Date: 16th January 2024

Carriers are coming under some pressure from their major VIP shippers to announce temporary network changes, so that their supply chains can be adjusted to match.

Amid the scheduling chaos caused by diversions and delays, carriers continue to issue blank sailing announcements for Asian export loaders, even though the backhaul sailings of the voided ships will be weeks late. And shippers are complaining that carriers are spending most of their time implementing surcharges and rate hikes, instead of announcing arrival updates.

“The information flow from some carriers is pretty poor at the best of times, but with the Suez Canal diversions it has sunk to new levels,” a director of a UK-based NVOCC told The Loadstar. “We are getting very different arrival times from different carriers that have loaded on the same vessel, and nobody seems to have a clue what the plans are – one line is telling me one thing and another says something quite different,” he said.

He also complained about the poor information on carrier websites: “There are a few that are quite good in showing regular updates of ETAs at first port of discharge, but then there are several others so out of date that you wouldn’t even know that there was a problem in the Red Sea!”

It follows that the majority of containerships serving Asia-North Europe, the Mediterranean and allwater transpacific strings to the US east coast will continue to divert around the Cape of Good Hope, requiring carriers to deploy significant additional tonnage.

Re-routing Asia-Europe loops adds around 10 days to North Europe head haul voyages and 13 days to the Mediterranean, with roundtrip transits extended by some 20 and 26 days respectively. It is estimated that carriers will need to inject some 70 extra vessels into their networks to maintain their proforma weekly services if, as looks increasingly likely, their loops are obliged to omit the Suez Canal for some time. [9]

Container shortage starts to bite, adding to pressure on costs
Date: 15th January 2024

The predicted container shortages are beginning to bite amid the chaos thrown up in the Red Sea and a flurry of re-routings, delays and cancellations. And the shortages could catch the industry out, says global development director at CargoGulf HansHenrik Nielsen, despite predictions in past weeks.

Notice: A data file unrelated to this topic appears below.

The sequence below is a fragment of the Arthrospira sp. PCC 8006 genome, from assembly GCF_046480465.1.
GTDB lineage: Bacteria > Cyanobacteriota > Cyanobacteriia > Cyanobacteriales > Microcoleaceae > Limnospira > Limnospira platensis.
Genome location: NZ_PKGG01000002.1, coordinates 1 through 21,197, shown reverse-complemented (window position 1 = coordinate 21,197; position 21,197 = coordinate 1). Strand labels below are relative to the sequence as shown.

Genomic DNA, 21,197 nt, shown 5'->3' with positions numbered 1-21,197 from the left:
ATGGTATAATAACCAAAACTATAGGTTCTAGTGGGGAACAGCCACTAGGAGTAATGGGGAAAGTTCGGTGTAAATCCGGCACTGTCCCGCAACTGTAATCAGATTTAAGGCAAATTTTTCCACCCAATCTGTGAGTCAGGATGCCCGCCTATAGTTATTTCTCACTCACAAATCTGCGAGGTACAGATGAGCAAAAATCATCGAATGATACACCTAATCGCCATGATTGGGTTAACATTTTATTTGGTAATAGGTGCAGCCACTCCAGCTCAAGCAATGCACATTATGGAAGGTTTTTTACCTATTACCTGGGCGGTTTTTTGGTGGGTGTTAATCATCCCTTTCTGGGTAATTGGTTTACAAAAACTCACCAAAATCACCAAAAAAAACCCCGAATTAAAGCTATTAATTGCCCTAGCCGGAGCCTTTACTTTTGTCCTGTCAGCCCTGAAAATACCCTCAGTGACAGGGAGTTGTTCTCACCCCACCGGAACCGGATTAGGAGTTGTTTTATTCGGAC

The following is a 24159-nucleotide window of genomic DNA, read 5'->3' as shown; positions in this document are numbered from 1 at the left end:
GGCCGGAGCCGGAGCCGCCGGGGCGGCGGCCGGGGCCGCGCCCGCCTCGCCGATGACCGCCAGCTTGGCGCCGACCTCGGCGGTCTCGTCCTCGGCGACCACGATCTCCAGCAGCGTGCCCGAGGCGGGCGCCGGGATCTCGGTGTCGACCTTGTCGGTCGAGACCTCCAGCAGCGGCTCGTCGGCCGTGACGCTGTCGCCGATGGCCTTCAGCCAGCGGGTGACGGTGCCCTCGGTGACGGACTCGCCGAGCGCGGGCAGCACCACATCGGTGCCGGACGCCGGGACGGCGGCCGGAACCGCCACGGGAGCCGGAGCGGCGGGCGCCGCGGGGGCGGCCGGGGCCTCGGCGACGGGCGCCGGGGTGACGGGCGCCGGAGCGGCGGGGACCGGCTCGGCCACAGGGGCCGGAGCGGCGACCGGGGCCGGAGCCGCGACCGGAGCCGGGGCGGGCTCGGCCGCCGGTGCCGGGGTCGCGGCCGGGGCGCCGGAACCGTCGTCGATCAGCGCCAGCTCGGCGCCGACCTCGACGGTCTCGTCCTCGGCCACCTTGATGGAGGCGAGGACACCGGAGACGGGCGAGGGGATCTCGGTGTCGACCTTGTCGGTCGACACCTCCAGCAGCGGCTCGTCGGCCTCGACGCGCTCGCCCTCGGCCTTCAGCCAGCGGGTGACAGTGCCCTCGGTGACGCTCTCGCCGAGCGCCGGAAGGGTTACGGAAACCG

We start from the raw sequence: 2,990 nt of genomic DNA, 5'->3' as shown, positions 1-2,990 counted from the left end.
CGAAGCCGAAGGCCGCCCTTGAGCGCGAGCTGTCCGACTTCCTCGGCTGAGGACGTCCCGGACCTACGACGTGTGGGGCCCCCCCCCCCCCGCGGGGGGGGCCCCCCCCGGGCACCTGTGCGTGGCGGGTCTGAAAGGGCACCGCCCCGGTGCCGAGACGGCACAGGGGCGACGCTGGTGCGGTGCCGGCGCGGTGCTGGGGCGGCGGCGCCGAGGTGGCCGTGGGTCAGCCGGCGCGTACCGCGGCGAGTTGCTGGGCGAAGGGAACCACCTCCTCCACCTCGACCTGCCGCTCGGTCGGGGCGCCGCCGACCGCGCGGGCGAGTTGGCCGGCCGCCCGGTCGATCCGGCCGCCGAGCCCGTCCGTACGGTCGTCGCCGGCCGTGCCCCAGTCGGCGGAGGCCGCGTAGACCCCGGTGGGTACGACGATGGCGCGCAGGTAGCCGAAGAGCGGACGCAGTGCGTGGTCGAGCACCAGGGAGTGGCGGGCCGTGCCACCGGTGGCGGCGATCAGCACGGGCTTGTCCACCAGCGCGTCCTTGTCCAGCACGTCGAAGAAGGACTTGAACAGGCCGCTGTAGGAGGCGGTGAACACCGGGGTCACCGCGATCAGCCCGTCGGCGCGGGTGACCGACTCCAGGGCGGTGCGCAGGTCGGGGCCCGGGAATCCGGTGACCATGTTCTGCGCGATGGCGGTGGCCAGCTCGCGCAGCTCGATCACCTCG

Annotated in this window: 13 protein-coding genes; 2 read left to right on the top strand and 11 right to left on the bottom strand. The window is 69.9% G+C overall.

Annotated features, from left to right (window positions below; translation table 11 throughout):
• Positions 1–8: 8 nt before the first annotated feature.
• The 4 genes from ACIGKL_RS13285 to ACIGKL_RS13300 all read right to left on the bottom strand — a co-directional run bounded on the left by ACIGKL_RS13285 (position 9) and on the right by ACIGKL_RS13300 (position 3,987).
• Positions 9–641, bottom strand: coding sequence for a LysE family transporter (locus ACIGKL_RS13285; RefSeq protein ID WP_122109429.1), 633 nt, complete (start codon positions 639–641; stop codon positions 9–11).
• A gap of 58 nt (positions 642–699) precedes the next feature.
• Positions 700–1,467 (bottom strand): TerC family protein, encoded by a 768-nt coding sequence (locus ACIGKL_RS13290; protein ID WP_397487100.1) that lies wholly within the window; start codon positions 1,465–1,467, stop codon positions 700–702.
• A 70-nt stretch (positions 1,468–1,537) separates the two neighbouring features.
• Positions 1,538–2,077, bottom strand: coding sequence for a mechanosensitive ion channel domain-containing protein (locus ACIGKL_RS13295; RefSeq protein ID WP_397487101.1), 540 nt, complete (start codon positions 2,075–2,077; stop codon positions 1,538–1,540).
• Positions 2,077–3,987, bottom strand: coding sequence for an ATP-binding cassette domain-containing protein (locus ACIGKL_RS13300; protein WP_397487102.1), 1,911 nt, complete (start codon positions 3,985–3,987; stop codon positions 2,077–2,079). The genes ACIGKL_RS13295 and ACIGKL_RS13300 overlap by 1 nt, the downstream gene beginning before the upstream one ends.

Mr Nielsen told The Loadstar: “Most people read about it, perhaps even think ‘okay, it sounds like a problem, but probably not as big a deal as the carriers make it sound’.” However, Mr Nielsen warned that, despite being a “small” player, specialising on the Asia-Europe and Asia-Gulf trades, CargoGulf was now seeing the problems.

“It is getting increasingly difficult to get 40ft high-cube boxes, and also 20ft general purpose boxes, across the main ports in China,” he said. “We are empty-repositioning as fast as we can, and we have also taken on the very last batches of new-lease containers, but from today, there are no more … there are ‘out of stock’ signs on the doors of leasing companies.”

Other forwarders are seeing similar issues, one telling The Loadstar crises like that in the Red Sea compound structural inefficiencies surrounding the repositioning of empties. Another added that he was beginning to see issues with export boxes at North China feeder ports – “nothing major” yet, but the forwarder added it was indicative of a pending equipment shortage. [10]


SACO CFR | Hapag Lloyd | Maersk | MSC | Transnet | The LoadStar Publications | gCaptain.com | Shipco Transport | Splash247.com | Freightnews | Hellenic Shipping News | Seatrade Maritime News | JAS Newsflash

[1] https://www.freightnews.co.za/article/durban-container-terminal-prepares-citrus-season
[2] https://www.freightnews.co.za/article/blinken-visits-africa-foster-trade-and-boost-infrastructure
[3] https://splash247.com/ships-waiting-for-panama-transit-slashed-in-half/
[4] https://theloadstar.com/australian-port-strike-peace-talks-fail-and-government-wont-intervene/
[5] https://www.freightnews.co.za/article/maritime-traffic-around-south-africa-rises-dramatically
[6] https://theloadstar.com/spot-rates-from-asia-out-of-control-pre-cny-quotes-of-10000-reported/
[7] https://theloadstar.com/no-relief-for-carriers-in-red-sea-as-attacks-continue-and-tension-rises/
[8] https://theloadstar.com/maersk-hapag-gemini-cooperation-takes-liner-industry-by-surprise/
[9] https://theloadstar.com/scheduling-chaos-puts-carriers-under-pressure-from-shippers/
[10] https://theloadstar.com/container-shortage-starts-to-bite-adding-to-pressure-on-costs/

Please contact your Inter-Sped representative with any urgent queries or freight needs. We continue to monitor the freight world developments closely, and will be in contact with you for updates that concern you.